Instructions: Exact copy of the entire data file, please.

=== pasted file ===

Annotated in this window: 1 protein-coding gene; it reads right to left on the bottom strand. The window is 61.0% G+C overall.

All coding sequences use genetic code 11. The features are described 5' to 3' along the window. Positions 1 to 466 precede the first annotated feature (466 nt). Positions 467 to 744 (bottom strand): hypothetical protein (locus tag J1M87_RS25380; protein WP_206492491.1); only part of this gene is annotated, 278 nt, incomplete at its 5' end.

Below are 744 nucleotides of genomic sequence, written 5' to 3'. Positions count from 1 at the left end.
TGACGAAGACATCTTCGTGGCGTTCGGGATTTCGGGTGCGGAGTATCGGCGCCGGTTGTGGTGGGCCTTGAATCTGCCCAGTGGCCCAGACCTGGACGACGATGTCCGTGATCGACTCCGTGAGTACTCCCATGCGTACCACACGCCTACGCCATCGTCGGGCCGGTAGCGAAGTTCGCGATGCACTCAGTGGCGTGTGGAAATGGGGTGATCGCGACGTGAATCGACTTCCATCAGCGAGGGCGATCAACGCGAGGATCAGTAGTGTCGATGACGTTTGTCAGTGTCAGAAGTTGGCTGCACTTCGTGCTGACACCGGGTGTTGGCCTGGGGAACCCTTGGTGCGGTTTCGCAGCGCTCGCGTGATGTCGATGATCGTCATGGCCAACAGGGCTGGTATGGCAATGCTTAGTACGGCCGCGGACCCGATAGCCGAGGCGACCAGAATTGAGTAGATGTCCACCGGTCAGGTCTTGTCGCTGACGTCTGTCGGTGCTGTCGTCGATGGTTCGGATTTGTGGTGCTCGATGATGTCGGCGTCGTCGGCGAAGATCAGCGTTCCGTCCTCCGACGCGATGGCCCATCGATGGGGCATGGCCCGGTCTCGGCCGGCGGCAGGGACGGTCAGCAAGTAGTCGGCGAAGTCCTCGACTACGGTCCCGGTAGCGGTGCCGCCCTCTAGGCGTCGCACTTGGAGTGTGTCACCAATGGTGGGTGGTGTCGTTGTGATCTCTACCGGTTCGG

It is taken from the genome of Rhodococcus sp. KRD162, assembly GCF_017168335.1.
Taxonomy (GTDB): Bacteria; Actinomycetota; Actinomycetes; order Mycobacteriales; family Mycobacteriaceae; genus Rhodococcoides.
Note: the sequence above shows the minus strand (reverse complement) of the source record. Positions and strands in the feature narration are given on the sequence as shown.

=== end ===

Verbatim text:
Annotated in this window: 1 protein-coding gene; it reads right to left on the bottom strand. The window is 61.0% G+C overall.

All coding sequences use genetic code 11. The features are described 5' to 3' along the window. Positions 1 to 466 precede the first annotated feature (466 nt). Positions 467 to 744 (bottom strand): hypothetical protein (locus tag J1M87_RS25380; protein WP_206492491.1); only part of this gene is annotated, 278 nt, incomplete at its 5' end.

Below are 744 nucleotides of genomic sequence, written 5' to 3'. Positions count from 1 at the left end.
TGACGAAGACATCTTCGTGGCGTTCGGGATTTCGGGTGCGGAGTATCGGCGCCGGTTGTGGTGGGCCTTGAATCTGCCCAGTGGCCCAGACCTGGACGACGATGTCCGTGATCGACTCCGTGAGTACTCCCATGCGTACCACACGCCTACGCCATCGTCGGGCCGGTAGCGAAGTTCGCGATGCACTCAGTGGCGTGTGGAAATGGGGTGATCGCGACGTGAATCGACTTCCATCAGCGAGGGCGATCAACGCGAGGATCAGTAGTGTCGATGACGTTTGTCAGTGTCAGAAGTTGGCTGCACTTCGTGCTGACACCGGGTGTTGGCCTGGGGAACCCTTGGTGCGGTTTCGCAGCGCTCGCGTGATGTCGATGATCGTCATGGCCAACAGGGCTGGTATGGCAATGCTTAGTACGGCCGCGGACCCGATAGCCGAGGCGACCAGAATTGAGTAGATGTCCACCGGTCAGGTCTTGTCGCTGACGTCTGTCGGTGCTGTCGTCGATGGTTCGGATTTGTGGTGCTCGATGATGTCGGCGTCGTCGGCGAAGATCAGCGTTCCGTCCTCCGACGCGATGGCCCATCGATGGGGCATGGCCCGGTCTCGGCCGGCGGCAGGGACGGTCAGCAAGTAGTCGGCGAAGTCCTCGACTACGGTCCCGGTAGCGGTGCCGCCCTCTAGGCGTCGCACTTGGAGTGTGTCACCAATGGTGGGTGGTGTCGTTGTGATCTCTACCGGTTCGG

It is taken from the genome of Rhodococcus sp. KRD162, assembly GCF_017168335.1.
Taxonomy (GTDB): Bacteria; Actinomycetota; Actinomycetes; order Mycobacteriales; family Mycobacteriaceae; genus Rhodococcoides.
Note: the sequence above shows the minus strand (reverse complement) of the source record. Positions and strands in the feature narration are given on the sequence as shown.